Election campaigning in Australia is nothing like it is back home. No blaring noise on the streets, no traffic jams caused by campaigners, no posters splattered across the city and most importantly, no frenzied preparations for security on election day to stop offenders. You might think then that it is easy to move from one day to another without even noticing that the elections are here. Not so.
There is persistent campaigning on the telly. Every few minutes, on every channel, you see a few seconds of each party slagging the other. You simply cannot miss it or turn away. Very soon, you know that the Labour party has overspent last year's budget, Tony Abbot has screwed up workplace relations and so on. Of all the adverts I've watched, there is only one that carries a positive message - the one where Mr. Abbot spells out the Opposition's contract for Australians. His promise to repay Labour's debts, stop the boats and such ones. The rest tell you why not to vote for the other party and you are to assume that it is reason enough to vote for them.
So the Opposition has made an attempt to talk about something that they will do. Yet, it is Ms Gilliard who appears to lead the popularity chart. She has a presence that Mr. Abbot lacks. There is enough talk about her. It does not matter whether she just stabbed Kevin Rudd in the back or she is out on the streets shaking hands and kissing babies; She is the topic of conversation. Her trips to Adelaide, campaigning in Brisbane, talks in Melbourne were all broadcast. I did not hear as much about her opponent. It may seem that she may not have enough support from Brisbaners loyal to their Mr. Rudd but it will not be a surprise if she does manage to clinch the throne.
When she talks, people want to report it. She seems to possess leadership qualities that make her stand out. That does not necessarily mean that she will do good, just that she can put up a good fight. She knows her strengths, the skills women are typically known for, and she uses it to her best advantage. No, I don't mean looks (have you seen her?) but the talents that make women good leaders. The ability to reach out and be noticed.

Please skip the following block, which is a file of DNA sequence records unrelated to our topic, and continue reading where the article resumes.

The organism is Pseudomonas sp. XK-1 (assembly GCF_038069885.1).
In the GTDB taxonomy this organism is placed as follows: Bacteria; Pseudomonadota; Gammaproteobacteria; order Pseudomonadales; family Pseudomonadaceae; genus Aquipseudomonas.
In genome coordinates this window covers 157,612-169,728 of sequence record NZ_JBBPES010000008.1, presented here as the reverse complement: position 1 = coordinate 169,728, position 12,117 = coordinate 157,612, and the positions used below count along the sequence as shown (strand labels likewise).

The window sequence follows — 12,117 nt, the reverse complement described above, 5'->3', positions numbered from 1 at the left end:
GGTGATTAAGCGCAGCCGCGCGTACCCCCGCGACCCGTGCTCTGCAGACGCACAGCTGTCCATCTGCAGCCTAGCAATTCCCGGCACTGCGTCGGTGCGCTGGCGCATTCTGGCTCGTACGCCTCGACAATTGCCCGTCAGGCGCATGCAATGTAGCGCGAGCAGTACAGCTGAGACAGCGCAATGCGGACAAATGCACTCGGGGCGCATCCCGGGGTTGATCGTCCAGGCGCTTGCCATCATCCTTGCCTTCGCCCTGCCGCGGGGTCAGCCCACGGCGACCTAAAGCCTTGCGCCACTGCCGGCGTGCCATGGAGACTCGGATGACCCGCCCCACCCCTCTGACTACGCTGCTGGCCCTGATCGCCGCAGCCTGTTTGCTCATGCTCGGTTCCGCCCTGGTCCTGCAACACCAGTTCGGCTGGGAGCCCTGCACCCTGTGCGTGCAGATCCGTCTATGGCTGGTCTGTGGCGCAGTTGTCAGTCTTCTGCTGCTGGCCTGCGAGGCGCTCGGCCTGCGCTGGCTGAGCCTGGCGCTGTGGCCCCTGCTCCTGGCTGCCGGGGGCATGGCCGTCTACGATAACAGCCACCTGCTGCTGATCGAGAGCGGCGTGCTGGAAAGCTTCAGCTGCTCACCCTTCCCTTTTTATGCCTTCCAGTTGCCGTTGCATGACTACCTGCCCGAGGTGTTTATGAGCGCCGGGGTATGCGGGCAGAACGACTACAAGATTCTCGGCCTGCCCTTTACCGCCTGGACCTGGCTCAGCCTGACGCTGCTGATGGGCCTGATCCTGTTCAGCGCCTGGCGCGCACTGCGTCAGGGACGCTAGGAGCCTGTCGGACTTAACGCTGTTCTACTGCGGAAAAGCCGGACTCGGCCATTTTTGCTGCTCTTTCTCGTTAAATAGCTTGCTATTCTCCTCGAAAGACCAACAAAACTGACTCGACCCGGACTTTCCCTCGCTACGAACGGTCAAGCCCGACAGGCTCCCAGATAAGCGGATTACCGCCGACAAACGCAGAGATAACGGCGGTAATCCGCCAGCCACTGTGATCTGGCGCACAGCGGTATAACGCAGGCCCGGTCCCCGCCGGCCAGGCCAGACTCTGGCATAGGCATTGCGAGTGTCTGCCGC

I overheard someone once say, "Does she think she can become the PM by kissing babies and shaking hands?". Why not? Maybe the act itself will not give her the seat. It brings her in touch with the masses.
She is like the celebrities we read about everyday. They have fans. How many fans really know them? Yet they have fiercely loyal followers. It is all about marketing. The more people see of you, the more people see you, to them you are more than just a name or a little moving object on the TV screen. If the campaigning were all to be believed, both parties are equal in negatives. In that case, who do I vote for? Maybe someone I can identify with or someone I know more about. Someone I have been following on the news everyday because atleast I know what she's upto. Maybe I don't know what is going on behind the scenes but her constant appearances make me believe I am not all in the dark. Where is Tony Abbot? What is he up to? For all that is said, he may be the better man. How do I know that, though?
That does not mean that I expect the ALP to win the elections. Tony might become the PM, after all. Julia has a presence. She will not relegate to the background so easily. It cannot be missed that all the negative publicity and furore over her 'stabbing' her mate Rudd barely took off. On the one side, people were punching fists in the air and on the other, she was capturing hearts and gaining popularity with equal gusto. She has mustered as much acclaim as disrepute. She still stands tough, in competition to Tony Abbot. Talk about girl power.
As far as I am concerned, it does not matter who wins. I support no one and I did not have to vote. Except for the curiosity that arises out of being an audience to all the action and wanting to see who will win, there is nothing in it for me. Whoever wins, I am pretty sure that enough interest has been aroused in me to see how things go from here. Not so much the governance as the manifestation of the person who wins. Not so much what the government does but how the 2 individuals hold up.
I bet, when the results are finalized and announced, there will not be fire-crackers, parades or any such spectacles in public domain. The campaign slots will be taken up by ads for other products. I wonder what the celebrations will look like. The countdown is on.